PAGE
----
Bridging the digital divide: State government as content provider, the Illinois experience


  • Anne Craig



Three National Leadership Grants (NLG) ( from the Institute for Museum and Library Services (IMLS) provide the foundation for the Find-It! Illinois Program ( at the Illinois State Library (ISL): Grant One: "Exporting Washington State's GILS" (October 1998-September 1999) Grant Two: "Find-It! Illinois" (October 1999-September 2001) Grant Three: "Metadata Tools for State Collaboration" (October 1999-September 2001) Based on the successful Government Information Locator Service (GILS) program at the Washington State Library (WSL) (, the ISL began a GILS program of its own in the fall of 1999. State-level GILS projects around the country, based at state libraries and some state archives, are distilled from the federal GILS model ( State GILS programs provide a resource discovery methodology for electronic state government information. Each program includes components for access, organization, design, standard metadata creation, state agency Webmaster education and training, and interface development. Essentially, the state libraries and archives involved in these projects act as clearinghouses for and gateways to electronic state government information. Grant One, awarded to the WSL, provided the ISL and three other state libraries, (Oregon, New Hampshire, and Arizona), with the model framework for starting a GILS program. Grant Two, awarded to the ISL, provided development dollars for the fledgling ISL program Find-It! Illinois. Grant Three, awarded to the WSL and contracted in part to the ISL, provides funding for the enhancement of metadata interoperability and the application of a consortial subject tree. In Illinois, providing access to electronic state government content is manifest not only in the establishment of the ISL GILS program, but also in the creation of the other databases that comprise the Find-It! Illinois portal. Interoperability among these Find-It! virtual libraries will be enhanced by the application of a single controlled vocabulary for subject searching, called the "Jessica Tree." Additionally, work is underway to establish the Jessica Tree as the standard list for state GILS programs with the goal of promoting interstate interoperable subject searching.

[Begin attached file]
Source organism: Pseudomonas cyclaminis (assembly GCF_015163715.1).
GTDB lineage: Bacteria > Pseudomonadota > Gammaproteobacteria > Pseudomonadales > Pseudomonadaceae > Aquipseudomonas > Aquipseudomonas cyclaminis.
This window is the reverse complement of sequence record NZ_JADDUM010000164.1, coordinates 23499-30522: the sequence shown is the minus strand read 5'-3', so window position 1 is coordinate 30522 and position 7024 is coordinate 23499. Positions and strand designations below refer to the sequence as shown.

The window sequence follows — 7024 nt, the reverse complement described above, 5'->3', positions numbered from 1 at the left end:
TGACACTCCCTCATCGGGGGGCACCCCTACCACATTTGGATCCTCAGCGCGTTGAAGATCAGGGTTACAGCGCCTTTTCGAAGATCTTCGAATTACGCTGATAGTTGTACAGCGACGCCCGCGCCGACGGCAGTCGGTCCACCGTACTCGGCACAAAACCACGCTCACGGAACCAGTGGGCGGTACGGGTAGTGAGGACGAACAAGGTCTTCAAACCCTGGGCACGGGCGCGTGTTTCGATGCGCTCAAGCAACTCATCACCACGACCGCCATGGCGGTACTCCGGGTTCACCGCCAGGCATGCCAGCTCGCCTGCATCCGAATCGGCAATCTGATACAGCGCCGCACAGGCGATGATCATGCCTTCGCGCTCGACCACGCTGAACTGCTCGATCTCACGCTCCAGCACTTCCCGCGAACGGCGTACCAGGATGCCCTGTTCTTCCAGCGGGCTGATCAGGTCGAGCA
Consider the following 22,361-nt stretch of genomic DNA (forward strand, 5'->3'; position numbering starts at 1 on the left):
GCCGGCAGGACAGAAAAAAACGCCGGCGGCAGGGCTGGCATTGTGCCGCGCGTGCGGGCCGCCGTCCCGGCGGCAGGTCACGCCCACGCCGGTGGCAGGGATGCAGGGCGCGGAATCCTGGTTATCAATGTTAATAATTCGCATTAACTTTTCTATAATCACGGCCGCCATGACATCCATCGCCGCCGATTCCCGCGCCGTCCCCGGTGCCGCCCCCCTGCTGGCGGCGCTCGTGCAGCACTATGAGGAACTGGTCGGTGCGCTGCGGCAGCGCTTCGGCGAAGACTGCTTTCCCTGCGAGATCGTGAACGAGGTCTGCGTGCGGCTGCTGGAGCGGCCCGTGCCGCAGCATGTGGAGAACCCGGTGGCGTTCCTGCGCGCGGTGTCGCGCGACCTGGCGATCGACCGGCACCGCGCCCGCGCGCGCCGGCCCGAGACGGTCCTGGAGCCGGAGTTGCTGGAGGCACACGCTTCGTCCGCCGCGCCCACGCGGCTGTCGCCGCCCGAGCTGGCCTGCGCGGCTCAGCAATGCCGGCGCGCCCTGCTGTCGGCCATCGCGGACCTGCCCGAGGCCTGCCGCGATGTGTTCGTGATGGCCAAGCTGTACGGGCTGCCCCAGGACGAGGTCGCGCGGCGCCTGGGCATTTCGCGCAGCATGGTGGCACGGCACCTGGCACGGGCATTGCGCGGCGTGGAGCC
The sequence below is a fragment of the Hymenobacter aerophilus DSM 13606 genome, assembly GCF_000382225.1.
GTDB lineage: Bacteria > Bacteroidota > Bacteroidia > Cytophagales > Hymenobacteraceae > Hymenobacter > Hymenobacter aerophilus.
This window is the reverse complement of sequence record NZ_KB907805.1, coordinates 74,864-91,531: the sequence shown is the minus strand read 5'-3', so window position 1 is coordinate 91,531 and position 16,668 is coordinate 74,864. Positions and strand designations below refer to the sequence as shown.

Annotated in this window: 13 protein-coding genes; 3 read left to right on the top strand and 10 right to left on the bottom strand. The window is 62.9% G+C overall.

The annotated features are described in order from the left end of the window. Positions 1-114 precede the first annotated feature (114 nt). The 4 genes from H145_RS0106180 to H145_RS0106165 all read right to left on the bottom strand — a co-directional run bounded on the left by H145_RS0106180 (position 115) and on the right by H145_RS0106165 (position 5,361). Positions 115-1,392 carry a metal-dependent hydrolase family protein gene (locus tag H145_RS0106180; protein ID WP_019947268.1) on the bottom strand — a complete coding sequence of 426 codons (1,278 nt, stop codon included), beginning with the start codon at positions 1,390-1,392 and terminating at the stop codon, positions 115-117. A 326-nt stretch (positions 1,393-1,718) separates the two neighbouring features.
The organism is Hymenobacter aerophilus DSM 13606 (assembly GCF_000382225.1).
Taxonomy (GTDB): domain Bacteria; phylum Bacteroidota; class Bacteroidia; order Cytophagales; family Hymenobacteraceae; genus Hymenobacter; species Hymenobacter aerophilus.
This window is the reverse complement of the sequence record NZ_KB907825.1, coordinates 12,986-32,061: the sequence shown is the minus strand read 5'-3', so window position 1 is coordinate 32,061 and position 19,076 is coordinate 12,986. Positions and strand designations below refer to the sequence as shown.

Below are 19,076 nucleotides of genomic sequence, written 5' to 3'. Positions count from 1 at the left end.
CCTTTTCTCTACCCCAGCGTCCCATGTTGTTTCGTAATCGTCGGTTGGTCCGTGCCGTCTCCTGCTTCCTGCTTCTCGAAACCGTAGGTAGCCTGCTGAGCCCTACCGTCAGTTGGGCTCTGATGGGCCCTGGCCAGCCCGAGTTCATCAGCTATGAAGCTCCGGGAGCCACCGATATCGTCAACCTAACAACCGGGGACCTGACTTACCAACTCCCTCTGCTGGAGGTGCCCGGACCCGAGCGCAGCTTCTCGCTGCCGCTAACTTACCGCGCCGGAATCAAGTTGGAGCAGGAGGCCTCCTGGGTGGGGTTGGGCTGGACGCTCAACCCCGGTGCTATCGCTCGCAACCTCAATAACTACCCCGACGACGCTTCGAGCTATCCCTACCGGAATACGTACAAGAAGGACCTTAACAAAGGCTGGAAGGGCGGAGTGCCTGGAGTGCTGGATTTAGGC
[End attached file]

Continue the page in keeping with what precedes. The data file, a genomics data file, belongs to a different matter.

How to Cite

Craig, A. (2001). Bridging the digital divide: State government as content provider, the Illinois experience. First Monday, 6(4).